Arrogant and self-absorbed. That's what she called me.
I was finishing up my weekly grocery shopping trip, which included picking up some items for my Mother In Law. As the cashier was ringing up the items and my husband was bagging them, I noticed I had grabbed the wrong type of bread for MIL's special diet. I signaled to the checker I was going to run and exchange it.
"I'm sorry, can I sneak past you?" I said to the woman behind me in line. She huffed and rolled her cart, and her eyes, so I could get past. I sprinted back to the bread aisle, grabbed the correct loaf, and ran back, worried I would be holding up the line.
"Sorry again, can I get back in," I said to the woman who had now placed her items on the conveyer belt and inched up closer to the cashier. Then, sensing her irritation, I smiled and said, "I apologize for this. I know I am annoying."
"I wouldn't call you annoying," she shot back at me," I would call you arrogant and self-absorbed."
With her words, a familiar feeling instantly encompassed my body, leaving me embarrassed and off-balance. Not sure how to react, I looked up at the checker, who kept her head down and kept scanning, then to my husband, who kept on bagging.
"Wow, "I said, looking her briefly in the eye, her scowl confirmed she meant her words. I hurried to pay, and got the hell out of there.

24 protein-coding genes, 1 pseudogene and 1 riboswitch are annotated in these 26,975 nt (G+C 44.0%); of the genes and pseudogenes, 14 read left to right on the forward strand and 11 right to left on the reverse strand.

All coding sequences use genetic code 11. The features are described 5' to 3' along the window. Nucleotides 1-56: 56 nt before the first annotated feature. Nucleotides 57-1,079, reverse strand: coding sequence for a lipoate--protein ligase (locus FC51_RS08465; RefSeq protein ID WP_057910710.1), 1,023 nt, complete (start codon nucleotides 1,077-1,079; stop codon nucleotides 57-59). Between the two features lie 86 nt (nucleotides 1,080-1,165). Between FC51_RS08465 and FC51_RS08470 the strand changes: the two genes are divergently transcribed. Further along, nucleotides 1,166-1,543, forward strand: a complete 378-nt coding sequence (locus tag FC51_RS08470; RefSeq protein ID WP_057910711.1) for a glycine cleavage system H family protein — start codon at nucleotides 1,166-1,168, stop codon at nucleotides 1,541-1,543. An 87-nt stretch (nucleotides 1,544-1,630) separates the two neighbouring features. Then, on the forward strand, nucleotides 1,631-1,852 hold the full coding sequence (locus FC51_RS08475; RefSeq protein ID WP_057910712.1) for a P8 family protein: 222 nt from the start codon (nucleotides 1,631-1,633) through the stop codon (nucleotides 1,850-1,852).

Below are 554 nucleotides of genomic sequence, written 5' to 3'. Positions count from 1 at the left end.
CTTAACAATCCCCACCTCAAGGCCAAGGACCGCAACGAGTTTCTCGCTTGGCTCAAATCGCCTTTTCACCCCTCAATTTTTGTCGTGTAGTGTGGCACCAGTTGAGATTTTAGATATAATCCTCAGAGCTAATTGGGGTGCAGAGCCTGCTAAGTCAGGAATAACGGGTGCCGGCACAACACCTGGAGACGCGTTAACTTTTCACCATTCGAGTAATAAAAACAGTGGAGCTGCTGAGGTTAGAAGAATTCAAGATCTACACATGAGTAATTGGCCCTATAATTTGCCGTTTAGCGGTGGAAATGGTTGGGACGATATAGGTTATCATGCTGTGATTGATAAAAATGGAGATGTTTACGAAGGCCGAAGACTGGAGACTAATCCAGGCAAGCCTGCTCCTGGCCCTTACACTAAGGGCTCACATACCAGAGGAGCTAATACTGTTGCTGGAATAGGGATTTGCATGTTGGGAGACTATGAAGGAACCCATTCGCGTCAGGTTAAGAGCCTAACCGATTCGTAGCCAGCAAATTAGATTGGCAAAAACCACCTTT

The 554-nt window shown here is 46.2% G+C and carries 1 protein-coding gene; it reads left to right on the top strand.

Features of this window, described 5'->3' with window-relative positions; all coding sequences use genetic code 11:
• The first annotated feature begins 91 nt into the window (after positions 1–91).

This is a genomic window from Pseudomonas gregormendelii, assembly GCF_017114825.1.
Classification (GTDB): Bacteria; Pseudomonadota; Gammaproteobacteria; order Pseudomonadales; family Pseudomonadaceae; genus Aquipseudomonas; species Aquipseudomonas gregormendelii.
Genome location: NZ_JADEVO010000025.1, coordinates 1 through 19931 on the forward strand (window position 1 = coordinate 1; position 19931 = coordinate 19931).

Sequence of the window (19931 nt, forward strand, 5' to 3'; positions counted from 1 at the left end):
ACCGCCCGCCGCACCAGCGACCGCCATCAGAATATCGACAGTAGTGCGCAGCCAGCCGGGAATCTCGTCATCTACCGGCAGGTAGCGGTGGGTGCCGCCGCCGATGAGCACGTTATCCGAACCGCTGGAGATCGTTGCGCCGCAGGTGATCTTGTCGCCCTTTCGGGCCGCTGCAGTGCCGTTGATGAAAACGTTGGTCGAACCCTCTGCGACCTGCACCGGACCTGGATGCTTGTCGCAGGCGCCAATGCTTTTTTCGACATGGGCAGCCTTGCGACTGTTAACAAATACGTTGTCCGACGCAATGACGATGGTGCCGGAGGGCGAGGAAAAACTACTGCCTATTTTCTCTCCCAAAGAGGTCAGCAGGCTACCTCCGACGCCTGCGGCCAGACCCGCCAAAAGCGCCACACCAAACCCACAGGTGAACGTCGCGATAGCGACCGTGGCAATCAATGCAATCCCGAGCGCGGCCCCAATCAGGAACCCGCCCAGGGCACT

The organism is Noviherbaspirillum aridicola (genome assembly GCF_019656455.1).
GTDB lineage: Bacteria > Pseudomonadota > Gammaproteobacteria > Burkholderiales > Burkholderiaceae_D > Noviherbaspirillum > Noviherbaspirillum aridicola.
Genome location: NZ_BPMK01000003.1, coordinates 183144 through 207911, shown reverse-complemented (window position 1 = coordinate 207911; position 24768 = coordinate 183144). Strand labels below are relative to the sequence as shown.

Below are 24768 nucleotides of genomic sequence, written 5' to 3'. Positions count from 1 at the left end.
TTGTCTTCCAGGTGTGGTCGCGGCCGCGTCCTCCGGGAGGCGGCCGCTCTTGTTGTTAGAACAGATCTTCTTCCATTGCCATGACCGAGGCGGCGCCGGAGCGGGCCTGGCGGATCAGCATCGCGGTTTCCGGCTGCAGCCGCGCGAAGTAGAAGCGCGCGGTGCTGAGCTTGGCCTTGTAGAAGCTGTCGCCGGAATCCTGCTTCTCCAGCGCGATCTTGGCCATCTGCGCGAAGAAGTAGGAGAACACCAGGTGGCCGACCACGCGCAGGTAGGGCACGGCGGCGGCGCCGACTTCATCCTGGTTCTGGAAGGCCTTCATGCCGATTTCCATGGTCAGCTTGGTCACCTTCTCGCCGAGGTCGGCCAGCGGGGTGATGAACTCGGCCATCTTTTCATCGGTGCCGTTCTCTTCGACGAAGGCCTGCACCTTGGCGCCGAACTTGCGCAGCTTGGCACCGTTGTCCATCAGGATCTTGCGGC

"WTF was that?" I vented loudly to my husband when we hit the parking lot.
"She's a crank," Marc said, brushing it off as no big deal, "don't let her get to you."
I didn't want to let it get to me, but it did.
I am no stranger to being on the receiving end of angry words. At the height of my anorexia, my emaciated frame sparked an array of reactions from sideways glances to blatant staring to name-calling;
Over the years, the responses of strangers and some friends weighed on me until the shame of living with my “secret" became so heavy that it was hard for me to find the courage to get out of bed to face my day, let alone the people in it. I couldn't imagine anything worse than the possibility of withstanding another day of shocked glances and harsh words about my appearance. And even though the stares and comments were hurtful, a small part of me understood. Their words aimed at me were nothing I wasn't already saying to myself.
I can now manage the off-the-cuff comments that still trickle in from time to time. They feel more like a poke than a deep stab, and I can brush them aside and get on with my day. Like a boot camp, I believe the years of absorbing the grueling narrative about my body tried to break me down, but in some ways it made me stronger.
But the mean words from the cranky grocery woman got to me. It felt so personal. I let it ruin my day and question my actions. It stumped me because unlike being thin, I have no doubt that I am neither arrogant nor self-absorbed.
I've thought about it a lot since the Albertson's interaction a month ago. Weirdly I’ve come to realize, my distress over it is a good thing. I'm taking it as a sign that I have evolved. First, I am shifting my focus from how I look on the outside and now focusing on the person I strive to be on the inside.
Now what is more challenging than having a stranger rudely judge my appearance, is having someone blindly question my character.
I may not be arrogant and self absorbed but my kids do like to point out that sometimes I live in my own world. (2021)